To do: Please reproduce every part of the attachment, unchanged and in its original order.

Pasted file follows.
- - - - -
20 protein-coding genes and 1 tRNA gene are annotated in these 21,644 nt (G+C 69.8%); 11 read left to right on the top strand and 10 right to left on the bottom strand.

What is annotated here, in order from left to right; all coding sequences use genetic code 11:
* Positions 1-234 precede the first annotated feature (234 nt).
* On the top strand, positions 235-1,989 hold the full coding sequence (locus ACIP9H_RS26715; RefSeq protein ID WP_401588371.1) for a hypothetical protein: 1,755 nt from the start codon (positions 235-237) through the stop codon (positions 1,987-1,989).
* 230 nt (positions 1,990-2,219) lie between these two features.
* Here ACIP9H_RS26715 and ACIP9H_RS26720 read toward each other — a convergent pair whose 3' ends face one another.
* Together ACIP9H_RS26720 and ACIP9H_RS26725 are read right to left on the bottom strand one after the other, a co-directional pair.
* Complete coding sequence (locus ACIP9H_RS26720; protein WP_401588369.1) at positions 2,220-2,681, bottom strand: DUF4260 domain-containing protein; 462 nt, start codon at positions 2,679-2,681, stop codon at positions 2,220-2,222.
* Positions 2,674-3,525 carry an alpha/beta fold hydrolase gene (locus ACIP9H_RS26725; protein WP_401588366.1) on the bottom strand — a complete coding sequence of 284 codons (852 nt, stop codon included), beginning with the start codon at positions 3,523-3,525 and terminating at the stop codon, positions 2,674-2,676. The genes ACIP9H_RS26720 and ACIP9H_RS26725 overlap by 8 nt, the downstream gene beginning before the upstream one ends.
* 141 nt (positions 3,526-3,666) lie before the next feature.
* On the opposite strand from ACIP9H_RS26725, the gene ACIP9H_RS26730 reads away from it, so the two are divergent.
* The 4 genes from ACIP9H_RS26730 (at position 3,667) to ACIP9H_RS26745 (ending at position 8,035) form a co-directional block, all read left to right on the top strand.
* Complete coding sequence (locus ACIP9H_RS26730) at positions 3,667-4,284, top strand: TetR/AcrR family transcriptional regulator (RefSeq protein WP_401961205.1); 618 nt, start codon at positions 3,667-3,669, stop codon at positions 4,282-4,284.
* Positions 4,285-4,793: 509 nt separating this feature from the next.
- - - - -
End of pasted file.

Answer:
20 protein-coding genes and 1 tRNA gene are annotated in these 21,644 nt (G+C 69.8%); 11 read left to right on the top strand and 10 right to left on the bottom strand.

What is annotated here, in order from left to right; all coding sequences use genetic code 11:
* Positions 1-234 precede the first annotated feature (234 nt).
* On the top strand, positions 235-1,989 hold the full coding sequence (locus ACIP9H_RS26715; RefSeq protein ID WP_401588371.1) for a hypothetical protein: 1,755 nt from the start codon (positions 235-237) through the stop codon (positions 1,987-1,989).
* 230 nt (positions 1,990-2,219) lie between these two features.
* Here ACIP9H_RS26715 and ACIP9H_RS26720 read toward each other — a convergent pair whose 3' ends face one another.
* Together ACIP9H_RS26720 and ACIP9H_RS26725 are read right to left on the bottom strand one after the other, a co-directional pair.
* Complete coding sequence (locus ACIP9H_RS26720; protein WP_401588369.1) at positions 2,220-2,681, bottom strand: DUF4260 domain-containing protein; 462 nt, start codon at positions 2,679-2,681, stop codon at positions 2,220-2,222.
* Positions 2,674-3,525 carry an alpha/beta fold hydrolase gene (locus ACIP9H_RS26725; protein WP_401588366.1) on the bottom strand — a complete coding sequence of 284 codons (852 nt, stop codon included), beginning with the start codon at positions 3,523-3,525 and terminating at the stop codon, positions 2,674-2,676. The genes ACIP9H_RS26720 and ACIP9H_RS26725 overlap by 8 nt, the downstream gene beginning before the upstream one ends.
* 141 nt (positions 3,526-3,666) lie before the next feature.
* On the opposite strand from ACIP9H_RS26725, the gene ACIP9H_RS26730 reads away from it, so the two are divergent.
* The 4 genes from ACIP9H_RS26730 (at position 3,667) to ACIP9H_RS26745 (ending at position 8,035) form a co-directional block, all read left to right on the top strand.
* Complete coding sequence (locus ACIP9H_RS26730) at positions 3,667-4,284, top strand: TetR/AcrR family transcriptional regulator (RefSeq protein WP_401961205.1); 618 nt, start codon at positions 3,667-3,669, stop codon at positions 4,282-4,284.
* Positions 4,285-4,793: 509 nt separating this feature from the next.